She frowned at me. She looked like an angry deer, her dark eyes were so big. “I think he’s cute. He grinned at me in class this morning.”
“That’s not a grin, it’s a leer.” We stopped at my locker, and I turned the dial on the combination lock. “Seriously, I’ve heard stories about him, Mags. He’s not a good guy.”
“Take a pill. It’s not like I want to marry him.” Her eyes sparkled now. “I just want to see if he’s as good a kisser as I think he is.”
I grimaced. Gross. There was only one way to stop this conversation. “You know who I think would be a great kisser?”
She leaned forward, eagerly, as though I was about to tell her the secrets of the universe. “Who?”
“Ugh!” She looked like she’d bit into something rotten. “Don’t even go there!”
I laughed as I grabbed my books. “But he’s so pretty, and his lips look like they’d be really soft, y’know? But firm.” I’d never admit that I wasn’t joking with her. My crush on Gabriel was my little secret.
“Stop it! Okay, fine, you win. Let’s talk about something else. Are you still sleeping over Saturday night?”
“Sure.” I shut the locker door and we walked the short distance to hers. “Are you going to cancel on me if you get a better offer? ’Cause I can always just hang out with Gabe if you have other plans.”
She rolled her wide, dark eyes. She was so pretty. “Please. Like I’d ever choose a guy over my best friend.”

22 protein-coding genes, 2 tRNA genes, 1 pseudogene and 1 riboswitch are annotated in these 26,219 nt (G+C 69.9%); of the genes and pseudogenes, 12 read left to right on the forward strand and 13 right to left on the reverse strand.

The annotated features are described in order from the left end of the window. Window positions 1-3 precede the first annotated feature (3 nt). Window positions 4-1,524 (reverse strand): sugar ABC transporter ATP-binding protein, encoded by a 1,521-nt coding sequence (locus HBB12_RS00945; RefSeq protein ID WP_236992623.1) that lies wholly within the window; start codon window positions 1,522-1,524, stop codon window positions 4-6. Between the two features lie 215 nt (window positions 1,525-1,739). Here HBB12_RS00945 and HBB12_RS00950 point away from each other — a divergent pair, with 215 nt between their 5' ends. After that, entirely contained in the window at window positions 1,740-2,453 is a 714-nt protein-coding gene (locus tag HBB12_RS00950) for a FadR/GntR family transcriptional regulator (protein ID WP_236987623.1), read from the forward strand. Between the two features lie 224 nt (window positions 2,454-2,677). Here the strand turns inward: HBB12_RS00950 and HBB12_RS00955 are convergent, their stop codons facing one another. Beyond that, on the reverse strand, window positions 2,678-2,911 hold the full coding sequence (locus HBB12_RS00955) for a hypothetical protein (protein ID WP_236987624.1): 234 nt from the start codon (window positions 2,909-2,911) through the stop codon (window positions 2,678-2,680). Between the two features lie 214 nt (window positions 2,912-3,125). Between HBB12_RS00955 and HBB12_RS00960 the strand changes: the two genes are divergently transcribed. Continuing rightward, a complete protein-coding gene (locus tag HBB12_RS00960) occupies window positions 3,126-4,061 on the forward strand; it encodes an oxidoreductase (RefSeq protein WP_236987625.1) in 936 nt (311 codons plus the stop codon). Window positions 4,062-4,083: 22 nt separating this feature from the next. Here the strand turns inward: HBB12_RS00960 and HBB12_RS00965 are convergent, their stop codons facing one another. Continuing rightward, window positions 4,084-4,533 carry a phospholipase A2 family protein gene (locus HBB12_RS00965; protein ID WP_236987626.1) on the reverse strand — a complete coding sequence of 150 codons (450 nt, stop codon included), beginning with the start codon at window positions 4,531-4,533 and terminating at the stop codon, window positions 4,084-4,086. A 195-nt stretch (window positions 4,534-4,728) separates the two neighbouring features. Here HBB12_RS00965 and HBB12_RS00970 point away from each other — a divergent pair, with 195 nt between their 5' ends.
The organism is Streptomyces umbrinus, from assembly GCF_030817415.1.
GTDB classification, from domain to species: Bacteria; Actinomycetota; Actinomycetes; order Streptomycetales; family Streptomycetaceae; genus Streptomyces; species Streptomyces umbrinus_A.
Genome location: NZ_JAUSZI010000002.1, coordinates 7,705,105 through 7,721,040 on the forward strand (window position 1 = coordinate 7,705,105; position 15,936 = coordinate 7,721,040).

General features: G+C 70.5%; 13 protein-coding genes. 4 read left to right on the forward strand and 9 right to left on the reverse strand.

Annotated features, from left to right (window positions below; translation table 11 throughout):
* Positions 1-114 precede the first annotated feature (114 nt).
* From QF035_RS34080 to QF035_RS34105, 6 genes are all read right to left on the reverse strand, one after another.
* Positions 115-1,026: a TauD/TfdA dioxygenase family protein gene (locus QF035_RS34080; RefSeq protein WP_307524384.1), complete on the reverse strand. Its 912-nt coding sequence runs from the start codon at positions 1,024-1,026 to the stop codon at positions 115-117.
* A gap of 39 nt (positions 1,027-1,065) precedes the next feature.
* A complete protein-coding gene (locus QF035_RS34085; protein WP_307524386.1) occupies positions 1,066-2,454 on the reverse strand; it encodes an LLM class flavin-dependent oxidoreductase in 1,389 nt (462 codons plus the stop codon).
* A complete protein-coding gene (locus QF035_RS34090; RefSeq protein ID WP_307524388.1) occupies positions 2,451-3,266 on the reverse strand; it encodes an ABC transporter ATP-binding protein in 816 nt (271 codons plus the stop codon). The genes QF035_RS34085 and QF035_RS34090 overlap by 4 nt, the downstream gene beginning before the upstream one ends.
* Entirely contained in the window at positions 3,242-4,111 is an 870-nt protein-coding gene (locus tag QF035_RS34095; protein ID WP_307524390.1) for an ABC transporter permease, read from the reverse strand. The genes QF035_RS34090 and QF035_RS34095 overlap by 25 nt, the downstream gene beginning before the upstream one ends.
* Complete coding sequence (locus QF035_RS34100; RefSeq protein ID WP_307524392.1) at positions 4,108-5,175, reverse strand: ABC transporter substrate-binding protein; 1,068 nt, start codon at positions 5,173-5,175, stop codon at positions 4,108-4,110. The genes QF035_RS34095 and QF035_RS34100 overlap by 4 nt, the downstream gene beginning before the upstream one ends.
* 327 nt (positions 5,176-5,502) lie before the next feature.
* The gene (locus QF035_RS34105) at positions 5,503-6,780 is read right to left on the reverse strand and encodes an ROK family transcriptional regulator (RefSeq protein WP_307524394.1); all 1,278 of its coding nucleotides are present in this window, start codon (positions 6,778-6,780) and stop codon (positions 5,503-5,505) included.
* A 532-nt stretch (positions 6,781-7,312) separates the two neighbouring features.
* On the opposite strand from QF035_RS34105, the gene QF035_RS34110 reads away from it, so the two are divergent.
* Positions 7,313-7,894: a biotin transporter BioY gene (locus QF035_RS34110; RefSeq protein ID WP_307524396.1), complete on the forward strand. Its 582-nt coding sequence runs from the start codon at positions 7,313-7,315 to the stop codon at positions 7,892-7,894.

I grinned. “Nothing will ever come between us. Ever.”
I was wrong.
* * *
I had only one class that none of them were in. AP English literature and composition would be my refuge. I was tempted to see if I could transfer out of some of the other classes, but then someone might want to know why.
If Mags hadn’t died, she would be right there with me. She’d spent months in the same classroom with those assholes after they hurt and humiliated her. She suffered through it until she couldn’t anymore. Changing classes would seem like an insult to her memory. Besides, there was part of me that liked sitting a few seats behind Drew Carson, staring at his back as rage bubbled inside me. Maybe it was the fact that I felt something that made me like it, or maybe I was just broken.
Jason Bentley sat next to me. I started to shake so bad I could barely hold my pen. I picked up my stuff and moved two rows over. There was no way I could spend the rest of the year next to him.
After my last class I went to my locker, gathered up what I needed and left. How was I going to do this for the next eight months? One day had felt like a year.
Halfway home I heard someone shout, “Hey!” behind me. When they did it again, I realized they were talking to me. I stopped and turned around.
It was Jason.